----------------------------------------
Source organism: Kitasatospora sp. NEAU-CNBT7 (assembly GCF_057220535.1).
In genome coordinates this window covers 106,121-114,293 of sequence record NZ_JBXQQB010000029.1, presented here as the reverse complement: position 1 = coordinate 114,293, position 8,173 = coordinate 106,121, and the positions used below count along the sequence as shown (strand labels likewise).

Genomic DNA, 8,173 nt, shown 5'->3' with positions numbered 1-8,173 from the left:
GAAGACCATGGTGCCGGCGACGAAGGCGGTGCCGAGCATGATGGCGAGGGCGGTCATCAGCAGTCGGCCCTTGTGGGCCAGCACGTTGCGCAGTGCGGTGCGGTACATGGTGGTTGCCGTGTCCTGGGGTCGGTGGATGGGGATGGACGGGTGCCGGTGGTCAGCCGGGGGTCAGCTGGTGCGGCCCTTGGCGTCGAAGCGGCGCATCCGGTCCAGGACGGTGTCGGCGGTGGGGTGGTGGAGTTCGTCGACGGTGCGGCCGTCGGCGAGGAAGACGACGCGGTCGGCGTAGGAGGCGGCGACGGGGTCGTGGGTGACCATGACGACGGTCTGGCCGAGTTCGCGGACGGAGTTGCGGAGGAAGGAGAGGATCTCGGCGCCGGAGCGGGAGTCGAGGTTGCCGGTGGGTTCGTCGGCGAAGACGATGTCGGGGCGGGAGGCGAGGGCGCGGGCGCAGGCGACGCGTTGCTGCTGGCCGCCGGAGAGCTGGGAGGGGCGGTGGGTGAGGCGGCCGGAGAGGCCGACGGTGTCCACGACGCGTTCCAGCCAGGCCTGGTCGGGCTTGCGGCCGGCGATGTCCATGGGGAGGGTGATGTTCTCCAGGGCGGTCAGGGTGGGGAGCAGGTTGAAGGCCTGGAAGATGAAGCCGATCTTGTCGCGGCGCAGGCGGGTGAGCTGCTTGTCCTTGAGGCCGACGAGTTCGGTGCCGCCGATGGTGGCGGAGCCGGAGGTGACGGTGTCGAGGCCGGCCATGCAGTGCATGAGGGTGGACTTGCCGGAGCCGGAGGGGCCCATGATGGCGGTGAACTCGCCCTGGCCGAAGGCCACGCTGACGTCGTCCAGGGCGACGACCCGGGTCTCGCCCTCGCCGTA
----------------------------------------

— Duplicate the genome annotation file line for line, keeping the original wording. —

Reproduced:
Source organism: Kitasatospora sp. NEAU-CNBT7 (assembly GCF_057220535.1).
In genome coordinates this window covers 106,121-114,293 of sequence record NZ_JBXQQB010000029.1, presented here as the reverse complement: position 1 = coordinate 114,293, position 8,173 = coordinate 106,121, and the positions used below count along the sequence as shown (strand labels likewise).

Genomic DNA, 8,173 nt, shown 5'->3' with positions numbered 1-8,173 from the left:
GAAGACCATGGTGCCGGCGACGAAGGCGGTGCCGAGCATGATGGCGAGGGCGGTCATCAGCAGTCGGCCCTTGTGGGCCAGCACGTTGCGCAGTGCGGTGCGGTACATGGTGGTTGCCGTGTCCTGGGGTCGGTGGATGGGGATGGACGGGTGCCGGTGGTCAGCCGGGGGTCAGCTGGTGCGGCCCTTGGCGTCGAAGCGGCGCATCCGGTCCAGGACGGTGTCGGCGGTGGGGTGGTGGAGTTCGTCGACGGTGCGGCCGTCGGCGAGGAAGACGACGCGGTCGGCGTAGGAGGCGGCGACGGGGTCGTGGGTGACCATGACGACGGTCTGGCCGAGTTCGCGGACGGAGTTGCGGAGGAAGGAGAGGATCTCGGCGCCGGAGCGGGAGTCGAGGTTGCCGGTGGGTTCGTCGGCGAAGACGATGTCGGGGCGGGAGGCGAGGGCGCGGGCGCAGGCGACGCGTTGCTGCTGGCCGCCGGAGAGCTGGGAGGGGCGGTGGGTGAGGCGGCCGGAGAGGCCGACGGTGTCCACGACGCGTTCCAGCCAGGCCTGGTCGGGCTTGCGGCCGGCGATGTCCATGGGGAGGGTGATGTTCTCCAGGGCGGTCAGGGTGGGGAGCAGGTTGAAGGCCTGGAAGATGAAGCCGATCTTGTCGCGGCGCAGGCGGGTGAGCTGCTTGTCCTTGAGGCCGACGAGTTCGGTGCCGCCGATGGTGGCGGAGCCGGAGGTGACGGTGTCGAGGCCGGCCATGCAGTGCATGAGGGTGGACTTGCCGGAGCCGGAGGGGCCCATGATGGCGGTGAACTCGCCCTGGCCGAAGGCCACGCTGACGTCGTCCAGGGCGACGACCCGGGTCTCGCCCTCGCCGTA